The last category is one of the more difficult one to discern, because many players may not have been given the opportunity, or was only able to show flashes before getting injured. Personal observation has shown that more often than not that the TBD group most likely falls to the “miss” category if they cannot get it going on after two seasons. But to make it fair, I have further broken down TBD category into trends. These trends are determined mostly by the value the player has during the current (June 2013) offseason. A player can trend up, such as Mohammed Sanu who has shown that he is capable of being a WR2/3 had he not gotten hurt. A player can also be considered trending neither upward nor downward. They are mostly seen that if given the opportunity they will perform at a mediocre level because they were drafted to be depth players anyway; who may be emergency break glass (think 4-7 fpts/week) guy for you. An example of such player is LaMichael James. Lastly, there are also players who are trending down. These players are generating negative buzz during this offseason, and may be in danger of falling into irrelevance in due time. Several players have been affected by coaching changes; therefore you may want to reserve a roster spot for them in case they get traded. However, if you need the roster space, they may be the first to be cut. Several players are: Quinton Coples (position change), Leonard Hankerson (ineffective), Josh Gordon/Justin Blackmon (character issues), Jabaal Sheard (scheme changes), Stephen Hill (injuries), etc.
Below are the tables which broke down the percentages for a hit/miss/TBD prospect. The tables show six different leagues where I collected the data from. Unless otherwise noted, the leagues are standard offense only 12 team dynasty leagues. I have included a 16-team and 32- team for hardcore dynasty owners who enjoy deep roster players. Furthermore, it is broken down into rounds, which can give owner an idea what the picks are worth depending on the rounds.
2012 Hit %
|5 (16 team)||43.75%||18.75%||12.50%||12.50%||25%|
|6 (32 team)||34.38%||21.88%||3.13%||N/A||N/A|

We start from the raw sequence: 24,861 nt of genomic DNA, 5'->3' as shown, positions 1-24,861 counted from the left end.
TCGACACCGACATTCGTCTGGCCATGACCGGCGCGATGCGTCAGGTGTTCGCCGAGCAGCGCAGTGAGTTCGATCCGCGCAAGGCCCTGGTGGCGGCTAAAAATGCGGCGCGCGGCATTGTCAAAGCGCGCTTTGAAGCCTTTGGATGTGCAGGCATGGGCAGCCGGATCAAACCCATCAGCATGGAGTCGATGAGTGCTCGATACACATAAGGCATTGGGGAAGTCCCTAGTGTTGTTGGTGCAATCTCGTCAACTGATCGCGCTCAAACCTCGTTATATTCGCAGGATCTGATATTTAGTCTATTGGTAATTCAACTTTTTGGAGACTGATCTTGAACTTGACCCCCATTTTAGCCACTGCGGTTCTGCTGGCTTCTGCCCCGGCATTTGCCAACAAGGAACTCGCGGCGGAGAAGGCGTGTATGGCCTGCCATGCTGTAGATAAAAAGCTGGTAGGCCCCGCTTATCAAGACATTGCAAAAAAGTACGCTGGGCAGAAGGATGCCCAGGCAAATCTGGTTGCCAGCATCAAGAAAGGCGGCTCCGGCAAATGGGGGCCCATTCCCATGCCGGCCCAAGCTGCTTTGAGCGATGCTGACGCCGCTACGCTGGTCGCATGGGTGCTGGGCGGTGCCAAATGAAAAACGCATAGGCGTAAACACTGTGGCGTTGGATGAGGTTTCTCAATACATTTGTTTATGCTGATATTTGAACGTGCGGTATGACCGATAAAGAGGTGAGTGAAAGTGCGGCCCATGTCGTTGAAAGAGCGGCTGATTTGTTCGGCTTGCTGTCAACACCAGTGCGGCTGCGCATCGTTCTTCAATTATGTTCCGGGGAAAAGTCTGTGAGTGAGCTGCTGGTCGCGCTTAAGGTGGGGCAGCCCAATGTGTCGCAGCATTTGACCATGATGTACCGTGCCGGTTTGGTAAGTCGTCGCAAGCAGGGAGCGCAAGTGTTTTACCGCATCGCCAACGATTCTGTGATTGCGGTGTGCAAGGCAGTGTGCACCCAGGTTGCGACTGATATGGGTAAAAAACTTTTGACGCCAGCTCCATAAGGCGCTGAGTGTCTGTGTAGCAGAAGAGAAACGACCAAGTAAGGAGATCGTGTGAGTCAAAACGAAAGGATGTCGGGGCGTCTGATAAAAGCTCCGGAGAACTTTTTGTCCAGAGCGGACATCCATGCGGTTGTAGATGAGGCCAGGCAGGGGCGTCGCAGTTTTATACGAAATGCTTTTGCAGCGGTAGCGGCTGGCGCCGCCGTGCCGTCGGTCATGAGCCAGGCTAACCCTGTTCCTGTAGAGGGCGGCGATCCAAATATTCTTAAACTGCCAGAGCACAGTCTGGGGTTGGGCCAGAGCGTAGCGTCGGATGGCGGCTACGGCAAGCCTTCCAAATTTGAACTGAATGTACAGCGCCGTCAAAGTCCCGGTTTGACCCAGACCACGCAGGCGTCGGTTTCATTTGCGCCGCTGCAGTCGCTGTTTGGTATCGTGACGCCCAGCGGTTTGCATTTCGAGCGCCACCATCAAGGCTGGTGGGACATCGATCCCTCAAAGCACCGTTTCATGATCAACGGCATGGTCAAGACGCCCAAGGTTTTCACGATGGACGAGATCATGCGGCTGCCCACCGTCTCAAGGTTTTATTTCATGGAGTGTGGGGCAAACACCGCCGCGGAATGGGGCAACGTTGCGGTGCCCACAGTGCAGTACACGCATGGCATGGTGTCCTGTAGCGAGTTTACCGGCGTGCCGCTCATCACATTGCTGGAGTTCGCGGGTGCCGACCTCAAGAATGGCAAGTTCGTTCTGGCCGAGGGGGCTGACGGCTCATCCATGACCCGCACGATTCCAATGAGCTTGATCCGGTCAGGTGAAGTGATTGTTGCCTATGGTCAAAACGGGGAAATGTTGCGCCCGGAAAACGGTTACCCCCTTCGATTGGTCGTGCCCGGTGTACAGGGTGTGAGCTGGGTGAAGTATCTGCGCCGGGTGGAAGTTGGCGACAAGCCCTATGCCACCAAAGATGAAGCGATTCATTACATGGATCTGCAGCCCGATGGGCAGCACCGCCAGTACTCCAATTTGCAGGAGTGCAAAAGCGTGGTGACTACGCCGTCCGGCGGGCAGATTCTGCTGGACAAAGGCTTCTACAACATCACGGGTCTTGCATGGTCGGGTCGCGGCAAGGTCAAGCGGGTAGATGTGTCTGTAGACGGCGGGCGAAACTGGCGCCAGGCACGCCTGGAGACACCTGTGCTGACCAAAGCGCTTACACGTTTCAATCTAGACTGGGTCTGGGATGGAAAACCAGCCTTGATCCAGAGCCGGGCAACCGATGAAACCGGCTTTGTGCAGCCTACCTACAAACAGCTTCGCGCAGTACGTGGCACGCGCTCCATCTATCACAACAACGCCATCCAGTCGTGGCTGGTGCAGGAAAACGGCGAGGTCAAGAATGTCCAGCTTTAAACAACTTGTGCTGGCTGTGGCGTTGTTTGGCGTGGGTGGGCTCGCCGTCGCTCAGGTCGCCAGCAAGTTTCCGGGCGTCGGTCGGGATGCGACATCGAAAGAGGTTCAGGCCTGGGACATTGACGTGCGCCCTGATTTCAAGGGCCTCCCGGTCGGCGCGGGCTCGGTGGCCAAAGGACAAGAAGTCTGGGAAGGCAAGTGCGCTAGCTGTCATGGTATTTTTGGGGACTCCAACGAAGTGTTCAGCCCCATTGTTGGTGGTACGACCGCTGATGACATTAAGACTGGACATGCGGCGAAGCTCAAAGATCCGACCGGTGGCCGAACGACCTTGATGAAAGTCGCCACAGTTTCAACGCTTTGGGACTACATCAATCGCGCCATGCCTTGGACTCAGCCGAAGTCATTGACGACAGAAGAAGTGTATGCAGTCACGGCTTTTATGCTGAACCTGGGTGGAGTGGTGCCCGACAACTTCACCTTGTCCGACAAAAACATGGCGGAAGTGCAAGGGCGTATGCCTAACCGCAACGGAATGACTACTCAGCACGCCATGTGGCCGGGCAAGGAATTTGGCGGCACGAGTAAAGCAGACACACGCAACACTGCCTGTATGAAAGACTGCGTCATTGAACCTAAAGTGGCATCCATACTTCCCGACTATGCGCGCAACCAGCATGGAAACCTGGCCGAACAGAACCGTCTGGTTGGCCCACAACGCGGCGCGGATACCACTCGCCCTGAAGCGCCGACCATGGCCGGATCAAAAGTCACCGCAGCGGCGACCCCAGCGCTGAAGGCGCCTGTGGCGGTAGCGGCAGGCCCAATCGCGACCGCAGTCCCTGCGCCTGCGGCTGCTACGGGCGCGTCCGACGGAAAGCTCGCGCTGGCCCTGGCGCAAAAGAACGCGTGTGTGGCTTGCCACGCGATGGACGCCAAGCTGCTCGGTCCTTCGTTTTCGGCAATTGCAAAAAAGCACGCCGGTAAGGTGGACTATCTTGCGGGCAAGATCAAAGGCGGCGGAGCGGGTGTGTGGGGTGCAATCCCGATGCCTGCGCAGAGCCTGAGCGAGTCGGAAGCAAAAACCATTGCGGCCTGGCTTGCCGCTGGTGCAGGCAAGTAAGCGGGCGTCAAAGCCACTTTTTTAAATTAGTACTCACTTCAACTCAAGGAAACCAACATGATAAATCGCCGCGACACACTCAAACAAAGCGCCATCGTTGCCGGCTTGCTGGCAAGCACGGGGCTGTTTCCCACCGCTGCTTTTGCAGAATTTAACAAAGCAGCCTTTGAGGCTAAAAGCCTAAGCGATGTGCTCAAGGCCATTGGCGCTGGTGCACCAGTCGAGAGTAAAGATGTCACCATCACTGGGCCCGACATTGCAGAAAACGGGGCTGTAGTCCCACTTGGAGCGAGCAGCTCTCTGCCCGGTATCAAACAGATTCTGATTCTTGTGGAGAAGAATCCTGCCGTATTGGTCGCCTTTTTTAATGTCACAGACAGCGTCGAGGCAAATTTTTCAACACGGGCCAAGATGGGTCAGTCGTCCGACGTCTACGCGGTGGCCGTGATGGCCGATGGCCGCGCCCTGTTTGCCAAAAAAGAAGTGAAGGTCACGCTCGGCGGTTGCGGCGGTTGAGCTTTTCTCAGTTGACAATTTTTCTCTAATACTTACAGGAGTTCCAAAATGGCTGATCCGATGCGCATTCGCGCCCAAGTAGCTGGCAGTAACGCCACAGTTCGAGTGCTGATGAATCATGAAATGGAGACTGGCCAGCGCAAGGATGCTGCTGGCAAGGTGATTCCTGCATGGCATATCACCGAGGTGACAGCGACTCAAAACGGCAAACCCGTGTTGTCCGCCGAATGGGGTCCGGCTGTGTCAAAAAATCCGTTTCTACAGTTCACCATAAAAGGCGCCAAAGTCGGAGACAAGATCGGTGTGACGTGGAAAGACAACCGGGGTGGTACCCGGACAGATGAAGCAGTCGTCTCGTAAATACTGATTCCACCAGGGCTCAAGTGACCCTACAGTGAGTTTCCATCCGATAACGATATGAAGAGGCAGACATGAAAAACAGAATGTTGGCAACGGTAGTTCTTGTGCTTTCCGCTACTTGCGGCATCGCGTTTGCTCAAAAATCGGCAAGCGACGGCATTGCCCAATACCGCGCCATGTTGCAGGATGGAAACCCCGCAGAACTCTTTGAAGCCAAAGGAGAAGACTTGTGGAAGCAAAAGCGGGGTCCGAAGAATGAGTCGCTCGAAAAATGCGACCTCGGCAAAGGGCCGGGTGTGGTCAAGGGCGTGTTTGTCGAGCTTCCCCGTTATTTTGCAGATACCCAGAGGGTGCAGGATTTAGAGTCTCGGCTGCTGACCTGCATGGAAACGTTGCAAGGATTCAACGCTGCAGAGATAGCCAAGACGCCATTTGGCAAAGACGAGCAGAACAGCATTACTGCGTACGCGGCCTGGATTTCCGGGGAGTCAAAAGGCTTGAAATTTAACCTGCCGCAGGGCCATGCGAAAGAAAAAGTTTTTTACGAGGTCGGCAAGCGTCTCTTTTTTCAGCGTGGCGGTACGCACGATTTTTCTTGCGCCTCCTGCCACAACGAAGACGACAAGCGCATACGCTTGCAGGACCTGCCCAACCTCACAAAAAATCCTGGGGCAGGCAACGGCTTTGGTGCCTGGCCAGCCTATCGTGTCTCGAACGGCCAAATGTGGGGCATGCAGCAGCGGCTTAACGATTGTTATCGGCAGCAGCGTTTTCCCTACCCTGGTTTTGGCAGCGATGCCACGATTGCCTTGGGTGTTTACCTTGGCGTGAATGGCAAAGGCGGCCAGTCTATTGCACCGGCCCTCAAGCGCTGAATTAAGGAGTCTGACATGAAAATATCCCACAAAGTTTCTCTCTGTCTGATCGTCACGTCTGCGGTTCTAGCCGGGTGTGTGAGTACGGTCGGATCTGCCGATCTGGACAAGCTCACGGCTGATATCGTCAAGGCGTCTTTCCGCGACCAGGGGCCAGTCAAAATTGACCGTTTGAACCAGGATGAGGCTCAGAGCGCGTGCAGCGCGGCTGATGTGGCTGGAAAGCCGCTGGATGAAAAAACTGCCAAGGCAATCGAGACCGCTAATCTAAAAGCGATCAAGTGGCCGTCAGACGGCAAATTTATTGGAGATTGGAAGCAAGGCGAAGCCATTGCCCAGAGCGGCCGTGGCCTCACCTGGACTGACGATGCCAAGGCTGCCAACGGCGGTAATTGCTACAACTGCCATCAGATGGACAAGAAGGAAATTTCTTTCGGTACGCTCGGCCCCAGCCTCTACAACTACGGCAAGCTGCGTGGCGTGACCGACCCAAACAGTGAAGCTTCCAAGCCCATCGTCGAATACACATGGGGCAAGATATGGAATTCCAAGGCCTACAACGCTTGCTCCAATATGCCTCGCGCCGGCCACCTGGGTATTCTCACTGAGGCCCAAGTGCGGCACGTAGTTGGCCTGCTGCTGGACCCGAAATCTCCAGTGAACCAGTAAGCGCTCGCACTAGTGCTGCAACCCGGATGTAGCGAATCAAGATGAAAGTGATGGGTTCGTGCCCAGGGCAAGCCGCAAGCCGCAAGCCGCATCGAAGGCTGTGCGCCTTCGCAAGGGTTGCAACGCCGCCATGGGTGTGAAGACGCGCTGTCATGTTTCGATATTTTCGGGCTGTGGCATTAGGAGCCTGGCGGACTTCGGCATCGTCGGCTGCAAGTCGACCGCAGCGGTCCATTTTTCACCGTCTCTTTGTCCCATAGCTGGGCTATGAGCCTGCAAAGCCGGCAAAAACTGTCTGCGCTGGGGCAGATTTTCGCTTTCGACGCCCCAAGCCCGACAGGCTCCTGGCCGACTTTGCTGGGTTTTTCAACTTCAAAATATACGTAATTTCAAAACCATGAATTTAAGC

2012 Miss %
|5 (16 team)||12.50%||37.50%||43.75%||25%||68.75%|
|6 (32 team)||15.63%||46.88%||81.25%||N/A||N/A|
In the TBD tables, the percentages are further broken down into [# of player trend up, # of player status quo, # of player trend down].
|2012 TBD %|
|1||58.33% [3,3,1]||66.67% [3,1,4]||58.33 [2,2,3]||n/a||n/a|
|2||58.33% [5,1,1]||58.33% [4,2,1]||41.67% [2,0,3]||n/a||n/a|
|3||58.33% [3,2,2]||33.33% [2,1,1]||33.33% [2.2.0]||33.33% [2,2,0]||25.00% [1,2,0]|
|4||50.00% [3,1,1]||58.33% [3,1,3]||58.33% [4,2,1]||n/a||n/a|
|5 (16 team)||43.75% [6,01]||43.75% [4,1,2]||43.75% [3,3,1]||31.25% [3,5,2]||6.25% [1,0,0]|
|6 (32 team)||50.00% [11,1,0]||31.25% [4,4,2]||15.63% [1,3,1]||n/a||n/a|
2011 Hit %
|2 (10 tm/IDP)||50%||40%||10%||10%||n/a|
|5 (16 tm/IDP)||43.75%||37.50%||6.25%||18.75%||6.25%|
|6 (32 tm/IDP)||37.50%||15.63%||12.50%||n/a||n/a|
|2011 Miss %|
|2 (10 tm/IDP)||30%||50%||60%||50%||n/a|
|5 (16 tm/IDP)||25.00%||43.75%||56.25%||56.25%||68.75%|
|6 (32 tm/IDP)||40.63%||53.13%||65.63%||n/a||n/a|
|2012 TBD %|
|1||33.33% [1,2,1]||16.67% [0,0,2]||16.67% [0,0,2]||n/a||n/a|
|2 (10 tm/IDP)||20.00% [0,2,0]||10.00% [1,0,0]||30.00% [1,0,2]||40.00% [0,1,3]||n/a|
|3 (10tm)||40.00% [2,2,0]||20.00% [0,0,2]||10.00% [0,0,1]||40.00% [1,0,3]||20.00% [1,0,1]|
|5 (16 tm/IDP)||31.25% [2,1,2]||18.75% [0,1,2]||37.50% [2,1,3]||25.00% [3,0,1]||25.00% [1,0,3]|
|6 (32 tm/IDP)||21.88% [2,2,3]||31.25% [4,1,5]||21.88% [3,2,2]||n/a||n/a|
2010 Hit %
|2010 Miss %|
|2010 TBD %|
|1 (10tm)||20.00% [1,0,1]||30.00% [0,0,3]||0%||0%||10.00% [1,0,0]|
|2||16.67% [1,0,1]||8.33% [0,0,1]||8.33% [1,0,0]||n/a||n/a|
What I learned:
It is surprising (or not so surprising) to see the similarities across leagues. I have randomly chosen which leagues to investigate, but I am still astonished by how similar some of the numbers looks. First off, the 2012 draft, despite carrying many talented rookies, has a hit rate of barely over 40 percent. Each subsequent round, the chances of hitting on a good rookie is smaller; this is logical. However, more than about 40-50 percent of rookies are on the cusp between relevance and waiver fodder. As we move back further into the years, the picture becomes clearer. With more opportunities, it becomes clearer whether these players busts or boomed. The trend is as logical as it is disheartening. The chances of being correct continues to be below 50 percent. Even accounting for league sizes, the numbers are still quite similar.
The lesson to be learned here is as following: Higher draft picks certainly give you a better chance of grabbing a rookie that will help your team for years to come (or become high draft pieces). However, before you trade off a consistent WR3 or RB4 for lower picks, be sure you know what you have a chance of finding someone in the latter rounds, because chances are you might draft a WR or RB7. Finally, some rookies may only have hit for one year, and then disappear quickly. The ones that comes to mind are Titus Young, Roy Helu Jr., Jacoby Ford, etc.